Some new ideas for this newly born year
Here we are again. That time when we walk the tightrope, balancing between wanting to be a better person whether it be a spouse, parent, child, co-worker, friend or just a compassionate stranger, and just wanting to give up and follow the same paths as in the past.
As human beings, it's natural that we strive for doing our best. As Bloomington native Elbert Green Hubbard said, "There is no failure except in no longer trying."
So on that note — and a little late — I bring you my annual suggestions for your New Year's resolutions. As a twist this time, all of these have been noted by a variety of sources as one of the best books of the year.
— Are you weary of the daily grind and yearn to get in touch with your creative side? Start by reading "Remodelista" by Julie Carlson. This popular book is focused on recognizing and choosing classic pieces to decorate your home.
The pictures are inspiring, and I love the idea of embracing a clutter-free environment to bring out the best ideas — not only in decor but in focusing on the important things in everyday life.
— When you're done reviewing that, move on to "Martha Stewart's Favorite Crafts for Kids: 175 Projects for Kids of All Ages to Create, Build, Design, Explore" by editors of Martha Stewart Living. Yes, Martha is still around, driving us crazy with her perfect tarts and gold- leafed frames. But this book is one that the whole family can enjoy.
Most of the materials were things that I have at home, and the age level starts at maybe 5.
— After enjoying some creative activity, how about learning more about your fitness and athletic ability? In "The Sports Gene: Inside the Science of Extraordinary Athletic Performance" by David Epstein, we encounter truths and suppositions when it comes to elite sports performance.
Why do some countries consistently produce athletes that excel in a particular sport? This book might change the way you watch sports on television. It is particularly interesting as we gear up for the Sochi Olympics in February.
— Are you ready to learn a new way of cooking? Try "Daniel: My French Cuisine" by Daniel Boulud and Sylvie Bigar. This large coffee-table-size book satisfies with beautiful color photographs — and a mixture of interesting essays, humorous anecdotes and sophisticated recipes.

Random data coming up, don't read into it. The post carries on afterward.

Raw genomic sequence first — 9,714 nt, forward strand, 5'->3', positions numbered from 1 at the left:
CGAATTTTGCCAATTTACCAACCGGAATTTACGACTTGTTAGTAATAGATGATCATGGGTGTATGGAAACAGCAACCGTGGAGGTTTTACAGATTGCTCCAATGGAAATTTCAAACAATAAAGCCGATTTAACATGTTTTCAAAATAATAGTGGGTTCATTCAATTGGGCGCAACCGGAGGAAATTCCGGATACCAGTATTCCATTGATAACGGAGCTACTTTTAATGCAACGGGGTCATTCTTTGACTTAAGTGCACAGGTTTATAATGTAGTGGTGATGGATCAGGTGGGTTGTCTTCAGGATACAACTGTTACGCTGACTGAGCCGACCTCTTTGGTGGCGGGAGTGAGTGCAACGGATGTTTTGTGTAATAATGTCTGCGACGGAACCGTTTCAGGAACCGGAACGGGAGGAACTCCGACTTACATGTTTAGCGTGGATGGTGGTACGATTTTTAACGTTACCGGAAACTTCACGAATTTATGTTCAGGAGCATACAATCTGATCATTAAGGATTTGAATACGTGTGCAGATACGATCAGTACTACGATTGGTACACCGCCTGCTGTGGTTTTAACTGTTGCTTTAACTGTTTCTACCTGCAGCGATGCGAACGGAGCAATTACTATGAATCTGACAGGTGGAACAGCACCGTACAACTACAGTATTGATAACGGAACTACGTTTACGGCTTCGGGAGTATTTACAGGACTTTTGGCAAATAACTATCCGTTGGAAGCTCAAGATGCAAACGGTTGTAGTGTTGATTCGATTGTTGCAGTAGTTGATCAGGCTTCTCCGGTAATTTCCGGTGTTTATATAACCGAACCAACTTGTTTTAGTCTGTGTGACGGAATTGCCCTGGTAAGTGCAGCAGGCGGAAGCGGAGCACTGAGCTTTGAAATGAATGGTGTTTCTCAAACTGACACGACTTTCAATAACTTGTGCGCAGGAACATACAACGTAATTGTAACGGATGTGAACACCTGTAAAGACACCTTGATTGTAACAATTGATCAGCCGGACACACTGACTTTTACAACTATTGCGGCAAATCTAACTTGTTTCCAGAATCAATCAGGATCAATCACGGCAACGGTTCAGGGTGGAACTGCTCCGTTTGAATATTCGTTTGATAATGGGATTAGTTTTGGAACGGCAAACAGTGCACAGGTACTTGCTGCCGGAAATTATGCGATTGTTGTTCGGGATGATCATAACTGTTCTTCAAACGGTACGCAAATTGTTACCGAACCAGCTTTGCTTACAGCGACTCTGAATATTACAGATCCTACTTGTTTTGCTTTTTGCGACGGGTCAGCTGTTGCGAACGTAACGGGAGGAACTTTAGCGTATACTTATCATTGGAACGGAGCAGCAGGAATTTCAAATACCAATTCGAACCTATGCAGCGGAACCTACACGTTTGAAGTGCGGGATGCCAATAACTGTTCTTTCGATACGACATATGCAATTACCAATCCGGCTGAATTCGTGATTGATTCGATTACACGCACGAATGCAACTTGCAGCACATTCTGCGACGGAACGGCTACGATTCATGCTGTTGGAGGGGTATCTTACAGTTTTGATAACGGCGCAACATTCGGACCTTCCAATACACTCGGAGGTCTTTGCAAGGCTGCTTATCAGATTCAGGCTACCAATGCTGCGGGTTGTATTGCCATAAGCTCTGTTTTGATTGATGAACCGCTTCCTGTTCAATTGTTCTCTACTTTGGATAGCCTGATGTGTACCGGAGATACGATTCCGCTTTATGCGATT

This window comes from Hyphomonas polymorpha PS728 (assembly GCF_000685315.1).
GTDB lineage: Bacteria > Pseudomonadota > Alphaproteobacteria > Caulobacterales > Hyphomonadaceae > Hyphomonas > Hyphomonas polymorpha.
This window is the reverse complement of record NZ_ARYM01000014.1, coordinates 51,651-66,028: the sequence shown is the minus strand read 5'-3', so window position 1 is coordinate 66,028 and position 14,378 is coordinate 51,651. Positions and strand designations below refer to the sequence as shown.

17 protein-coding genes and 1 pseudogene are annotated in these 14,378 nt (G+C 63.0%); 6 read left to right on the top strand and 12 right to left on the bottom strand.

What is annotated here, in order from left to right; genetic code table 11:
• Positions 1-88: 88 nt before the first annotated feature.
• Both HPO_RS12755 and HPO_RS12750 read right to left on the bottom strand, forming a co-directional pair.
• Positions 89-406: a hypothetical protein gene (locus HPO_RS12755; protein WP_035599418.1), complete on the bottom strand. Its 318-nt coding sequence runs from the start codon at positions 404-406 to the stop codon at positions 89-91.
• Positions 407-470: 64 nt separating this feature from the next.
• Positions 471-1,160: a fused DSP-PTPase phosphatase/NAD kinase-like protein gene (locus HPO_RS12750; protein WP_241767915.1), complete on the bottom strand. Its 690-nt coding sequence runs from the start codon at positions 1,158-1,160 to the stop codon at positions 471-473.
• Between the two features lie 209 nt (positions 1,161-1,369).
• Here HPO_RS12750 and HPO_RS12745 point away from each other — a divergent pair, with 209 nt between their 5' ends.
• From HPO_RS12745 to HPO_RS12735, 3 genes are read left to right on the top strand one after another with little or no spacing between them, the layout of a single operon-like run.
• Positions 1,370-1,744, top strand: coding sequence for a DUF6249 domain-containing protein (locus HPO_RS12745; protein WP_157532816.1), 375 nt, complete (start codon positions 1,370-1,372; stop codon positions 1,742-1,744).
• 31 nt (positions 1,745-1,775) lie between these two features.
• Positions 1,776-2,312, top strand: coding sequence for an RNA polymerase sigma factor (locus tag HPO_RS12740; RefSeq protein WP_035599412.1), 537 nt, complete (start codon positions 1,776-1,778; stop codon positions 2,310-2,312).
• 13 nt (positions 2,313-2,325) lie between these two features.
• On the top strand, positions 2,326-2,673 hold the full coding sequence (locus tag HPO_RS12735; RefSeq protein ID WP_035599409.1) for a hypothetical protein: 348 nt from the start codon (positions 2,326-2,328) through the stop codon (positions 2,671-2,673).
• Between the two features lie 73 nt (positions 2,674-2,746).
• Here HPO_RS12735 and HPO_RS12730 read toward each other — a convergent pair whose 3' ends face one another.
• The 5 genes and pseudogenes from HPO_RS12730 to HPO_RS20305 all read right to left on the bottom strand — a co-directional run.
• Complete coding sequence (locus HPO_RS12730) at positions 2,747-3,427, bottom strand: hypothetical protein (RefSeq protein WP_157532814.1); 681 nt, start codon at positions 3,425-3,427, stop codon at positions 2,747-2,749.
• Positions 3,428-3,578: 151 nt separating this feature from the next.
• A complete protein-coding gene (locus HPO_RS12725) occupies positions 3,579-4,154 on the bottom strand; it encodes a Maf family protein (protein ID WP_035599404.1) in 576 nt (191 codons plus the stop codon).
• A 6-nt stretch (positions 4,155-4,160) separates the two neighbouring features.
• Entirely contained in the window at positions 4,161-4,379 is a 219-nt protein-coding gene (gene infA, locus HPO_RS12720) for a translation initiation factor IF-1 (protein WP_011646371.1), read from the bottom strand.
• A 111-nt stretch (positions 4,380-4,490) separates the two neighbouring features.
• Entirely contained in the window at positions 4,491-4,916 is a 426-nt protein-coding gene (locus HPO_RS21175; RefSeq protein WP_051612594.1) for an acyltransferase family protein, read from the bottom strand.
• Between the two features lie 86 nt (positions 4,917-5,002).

Even if you don't plan to cook something as extravagant as Duck a la Presse, it's fun to look at the pictures and read about people who do cook like this.
— If you'd prefer something a little more practical for your dinner ideas, try "The Smitten Kitchen Cookbook" by Deb Perelman. Written by the owner of the Smitten Kitchen blog, I love the everyday style in this one.
The author isn't a famous chef; she's just a really good — and smart — cook. Evenly divided among desserts, salads, side dishes and main entrees, this has something for everyone. With her stunning photos and cute anecdotes, this one has been a favorite in my house.
— How about improving your business skills? Forbes magazine recommends a number of new titles this year. Because of a proliferation of little plastic blocks in my house, I enjoyed reading "Brick By Brick: How Lego Rewrote the Rules of Innovation" by David C. Robertson with Bill Breen.
I always enjoy reading success stories from companies that take smart risks and create strong lasting products.
— An alternate might be "To Sell is Human: The Surprising Truth About Moving Others" by bestselling author Daniel Pink. In this day of pitching ideas, providing great customer service or creating a satisfying work environment, most of us work in a sales environment.
Just because you don't actually work at a store and accept money from customers doesn't mean that the concept of great salesmanship can't work for you. How do you represent the company you work for? How do you answer the phone or participate in meetings?
All of these things tie into — and can benefit from — a good sales pitch.
There are so many things at the library to help you with whatever endeavors you choose in 2014. Come by and take a look. Ask some questions.
Be enriched this year — at your public library.
Kelly Strom is the collection manager at the Champaign Public Library. She orders books, magazines, newspapers, audiobooks and CDs.